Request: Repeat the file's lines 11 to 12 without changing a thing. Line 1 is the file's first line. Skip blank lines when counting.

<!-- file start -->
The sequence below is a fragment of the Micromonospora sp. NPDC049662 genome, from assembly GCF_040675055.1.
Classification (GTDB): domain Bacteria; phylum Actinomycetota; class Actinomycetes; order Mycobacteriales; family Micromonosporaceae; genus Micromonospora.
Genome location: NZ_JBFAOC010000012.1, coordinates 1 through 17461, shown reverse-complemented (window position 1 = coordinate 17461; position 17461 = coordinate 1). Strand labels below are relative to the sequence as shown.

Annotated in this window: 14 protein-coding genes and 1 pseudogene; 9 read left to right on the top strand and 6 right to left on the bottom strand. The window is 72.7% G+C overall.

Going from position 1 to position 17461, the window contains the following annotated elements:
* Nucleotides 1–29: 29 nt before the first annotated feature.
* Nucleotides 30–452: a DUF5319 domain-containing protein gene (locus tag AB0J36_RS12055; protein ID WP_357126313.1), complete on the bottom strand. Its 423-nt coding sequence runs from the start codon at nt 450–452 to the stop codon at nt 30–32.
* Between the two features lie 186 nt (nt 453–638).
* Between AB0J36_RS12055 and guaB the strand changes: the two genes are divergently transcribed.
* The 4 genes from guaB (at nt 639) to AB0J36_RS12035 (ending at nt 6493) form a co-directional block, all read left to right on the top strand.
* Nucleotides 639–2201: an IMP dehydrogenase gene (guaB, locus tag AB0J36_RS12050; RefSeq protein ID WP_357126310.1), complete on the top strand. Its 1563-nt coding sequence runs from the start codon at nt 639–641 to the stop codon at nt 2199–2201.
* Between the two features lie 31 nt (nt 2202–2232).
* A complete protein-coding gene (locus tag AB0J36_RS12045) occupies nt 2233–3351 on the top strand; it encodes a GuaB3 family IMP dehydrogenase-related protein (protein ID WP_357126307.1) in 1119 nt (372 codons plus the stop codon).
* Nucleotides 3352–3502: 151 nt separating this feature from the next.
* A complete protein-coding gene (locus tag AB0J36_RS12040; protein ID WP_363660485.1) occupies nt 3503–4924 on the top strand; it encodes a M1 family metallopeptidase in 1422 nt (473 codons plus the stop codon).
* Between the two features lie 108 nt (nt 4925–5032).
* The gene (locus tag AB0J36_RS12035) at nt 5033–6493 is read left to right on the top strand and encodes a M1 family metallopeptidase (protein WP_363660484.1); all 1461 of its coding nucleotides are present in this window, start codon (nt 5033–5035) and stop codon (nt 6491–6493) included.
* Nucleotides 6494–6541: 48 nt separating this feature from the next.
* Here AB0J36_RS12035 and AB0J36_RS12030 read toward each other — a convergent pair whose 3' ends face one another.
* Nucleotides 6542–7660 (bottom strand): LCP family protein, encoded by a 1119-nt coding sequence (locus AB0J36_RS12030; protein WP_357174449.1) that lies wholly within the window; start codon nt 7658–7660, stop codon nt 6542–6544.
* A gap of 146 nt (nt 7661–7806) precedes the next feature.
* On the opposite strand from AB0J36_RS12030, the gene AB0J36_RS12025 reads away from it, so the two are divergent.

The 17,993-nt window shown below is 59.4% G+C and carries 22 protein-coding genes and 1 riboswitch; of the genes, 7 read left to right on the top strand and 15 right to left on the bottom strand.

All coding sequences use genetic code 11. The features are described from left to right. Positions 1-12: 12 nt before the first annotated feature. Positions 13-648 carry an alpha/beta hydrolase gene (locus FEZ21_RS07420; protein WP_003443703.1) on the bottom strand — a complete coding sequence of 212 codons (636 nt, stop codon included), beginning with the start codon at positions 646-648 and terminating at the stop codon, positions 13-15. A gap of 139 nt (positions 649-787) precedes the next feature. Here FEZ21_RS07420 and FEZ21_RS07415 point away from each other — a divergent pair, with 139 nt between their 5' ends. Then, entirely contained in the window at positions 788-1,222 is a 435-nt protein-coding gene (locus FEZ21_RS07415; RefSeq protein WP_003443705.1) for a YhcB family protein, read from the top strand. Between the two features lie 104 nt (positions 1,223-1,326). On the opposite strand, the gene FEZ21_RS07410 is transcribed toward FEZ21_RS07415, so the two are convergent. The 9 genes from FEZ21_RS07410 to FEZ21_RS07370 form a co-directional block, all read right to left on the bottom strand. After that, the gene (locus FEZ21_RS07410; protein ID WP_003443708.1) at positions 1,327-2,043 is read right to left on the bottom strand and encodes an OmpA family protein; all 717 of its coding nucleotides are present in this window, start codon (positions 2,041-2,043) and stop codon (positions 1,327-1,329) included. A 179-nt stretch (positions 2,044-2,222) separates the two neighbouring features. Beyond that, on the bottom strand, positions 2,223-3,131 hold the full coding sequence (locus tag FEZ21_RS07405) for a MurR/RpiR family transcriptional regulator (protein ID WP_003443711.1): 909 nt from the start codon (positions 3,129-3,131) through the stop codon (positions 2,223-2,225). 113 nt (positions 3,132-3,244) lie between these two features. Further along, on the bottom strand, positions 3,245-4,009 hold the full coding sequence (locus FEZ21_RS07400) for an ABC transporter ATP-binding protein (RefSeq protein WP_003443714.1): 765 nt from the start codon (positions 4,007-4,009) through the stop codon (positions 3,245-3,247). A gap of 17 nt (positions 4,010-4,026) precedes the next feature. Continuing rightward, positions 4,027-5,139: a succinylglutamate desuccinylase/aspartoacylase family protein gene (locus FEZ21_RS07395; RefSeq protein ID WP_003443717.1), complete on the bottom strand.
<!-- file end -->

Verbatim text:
* Nucleotides 639–2201: an IMP dehydrogenase gene (guaB, locus tag AB0J36_RS12050; RefSeq protein ID WP_357126310.1), complete on the top strand. Its 1563-nt coding sequence runs from the start codon at nt 639–641 to the stop codon at nt 2199–2201.
* Between the two features lie 31 nt (nt 2202–2232).